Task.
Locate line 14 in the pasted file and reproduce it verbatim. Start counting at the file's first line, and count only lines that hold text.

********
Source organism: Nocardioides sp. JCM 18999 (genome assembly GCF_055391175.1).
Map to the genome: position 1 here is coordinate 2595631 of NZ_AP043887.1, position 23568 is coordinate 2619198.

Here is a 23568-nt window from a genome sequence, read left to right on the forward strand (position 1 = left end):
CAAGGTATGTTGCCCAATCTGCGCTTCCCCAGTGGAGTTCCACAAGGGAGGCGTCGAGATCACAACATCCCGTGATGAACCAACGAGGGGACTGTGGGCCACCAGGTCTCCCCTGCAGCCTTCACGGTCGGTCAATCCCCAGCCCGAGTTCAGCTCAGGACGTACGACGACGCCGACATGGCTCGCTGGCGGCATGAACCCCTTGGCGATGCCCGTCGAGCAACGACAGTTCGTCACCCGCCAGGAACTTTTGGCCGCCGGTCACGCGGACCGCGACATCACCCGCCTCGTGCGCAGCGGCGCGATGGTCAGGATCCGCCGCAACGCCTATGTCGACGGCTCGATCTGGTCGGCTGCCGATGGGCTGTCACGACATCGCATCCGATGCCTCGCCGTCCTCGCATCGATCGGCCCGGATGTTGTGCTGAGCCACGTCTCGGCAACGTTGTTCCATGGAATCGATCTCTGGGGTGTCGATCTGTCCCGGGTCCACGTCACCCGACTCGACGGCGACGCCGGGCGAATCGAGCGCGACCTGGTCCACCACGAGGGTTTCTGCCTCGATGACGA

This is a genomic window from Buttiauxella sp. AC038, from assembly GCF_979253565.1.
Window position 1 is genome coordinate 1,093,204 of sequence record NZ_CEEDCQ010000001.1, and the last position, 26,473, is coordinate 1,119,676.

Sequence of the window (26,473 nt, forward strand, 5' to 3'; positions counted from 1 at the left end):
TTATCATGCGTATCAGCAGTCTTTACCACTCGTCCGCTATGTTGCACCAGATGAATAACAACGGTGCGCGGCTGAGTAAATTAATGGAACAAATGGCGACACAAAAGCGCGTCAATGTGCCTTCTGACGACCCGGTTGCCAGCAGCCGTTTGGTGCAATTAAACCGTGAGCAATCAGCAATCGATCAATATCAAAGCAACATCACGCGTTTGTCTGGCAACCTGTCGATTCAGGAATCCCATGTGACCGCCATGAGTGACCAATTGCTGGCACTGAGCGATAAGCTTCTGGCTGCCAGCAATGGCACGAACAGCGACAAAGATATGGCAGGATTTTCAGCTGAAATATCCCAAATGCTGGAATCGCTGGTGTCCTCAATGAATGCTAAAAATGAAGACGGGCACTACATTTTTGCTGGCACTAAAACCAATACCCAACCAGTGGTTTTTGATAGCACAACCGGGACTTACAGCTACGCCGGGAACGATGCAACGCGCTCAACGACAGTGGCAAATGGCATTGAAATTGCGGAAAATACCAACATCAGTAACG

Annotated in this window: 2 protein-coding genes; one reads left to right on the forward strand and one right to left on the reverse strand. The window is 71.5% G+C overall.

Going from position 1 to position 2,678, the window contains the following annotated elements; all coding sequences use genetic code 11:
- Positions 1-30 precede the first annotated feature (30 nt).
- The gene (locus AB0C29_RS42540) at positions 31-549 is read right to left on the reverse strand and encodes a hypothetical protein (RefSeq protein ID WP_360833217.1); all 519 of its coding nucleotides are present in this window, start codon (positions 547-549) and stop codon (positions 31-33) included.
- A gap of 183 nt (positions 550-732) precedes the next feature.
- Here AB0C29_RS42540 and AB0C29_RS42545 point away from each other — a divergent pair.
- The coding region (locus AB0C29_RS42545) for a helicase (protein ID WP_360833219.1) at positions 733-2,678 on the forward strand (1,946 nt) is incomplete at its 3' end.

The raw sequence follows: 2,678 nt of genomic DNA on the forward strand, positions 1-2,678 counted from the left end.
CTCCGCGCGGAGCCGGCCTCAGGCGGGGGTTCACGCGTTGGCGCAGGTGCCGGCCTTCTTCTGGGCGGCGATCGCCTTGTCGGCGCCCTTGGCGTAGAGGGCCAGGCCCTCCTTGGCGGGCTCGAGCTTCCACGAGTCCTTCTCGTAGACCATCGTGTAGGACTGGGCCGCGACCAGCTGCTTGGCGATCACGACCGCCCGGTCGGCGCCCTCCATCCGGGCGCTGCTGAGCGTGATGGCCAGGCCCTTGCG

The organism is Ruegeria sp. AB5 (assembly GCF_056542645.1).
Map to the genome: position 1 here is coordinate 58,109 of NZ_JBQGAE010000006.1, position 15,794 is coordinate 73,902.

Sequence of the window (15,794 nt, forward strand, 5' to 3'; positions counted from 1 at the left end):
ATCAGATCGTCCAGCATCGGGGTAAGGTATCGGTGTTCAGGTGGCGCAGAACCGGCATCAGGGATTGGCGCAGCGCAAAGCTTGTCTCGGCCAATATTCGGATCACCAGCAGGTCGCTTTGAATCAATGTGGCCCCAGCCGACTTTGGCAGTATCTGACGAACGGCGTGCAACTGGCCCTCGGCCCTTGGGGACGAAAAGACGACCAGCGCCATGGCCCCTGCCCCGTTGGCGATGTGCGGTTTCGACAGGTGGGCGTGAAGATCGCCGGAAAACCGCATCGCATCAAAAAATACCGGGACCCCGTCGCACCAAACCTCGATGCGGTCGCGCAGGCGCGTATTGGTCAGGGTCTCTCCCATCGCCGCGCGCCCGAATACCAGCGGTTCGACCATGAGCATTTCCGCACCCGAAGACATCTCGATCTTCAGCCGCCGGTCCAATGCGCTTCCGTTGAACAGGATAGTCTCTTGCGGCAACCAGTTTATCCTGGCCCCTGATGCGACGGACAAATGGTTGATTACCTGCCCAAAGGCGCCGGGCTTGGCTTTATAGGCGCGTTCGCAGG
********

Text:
- Here AB0C29_RS42540 and AB0C29_RS42545 point away from each other — a divergent pair.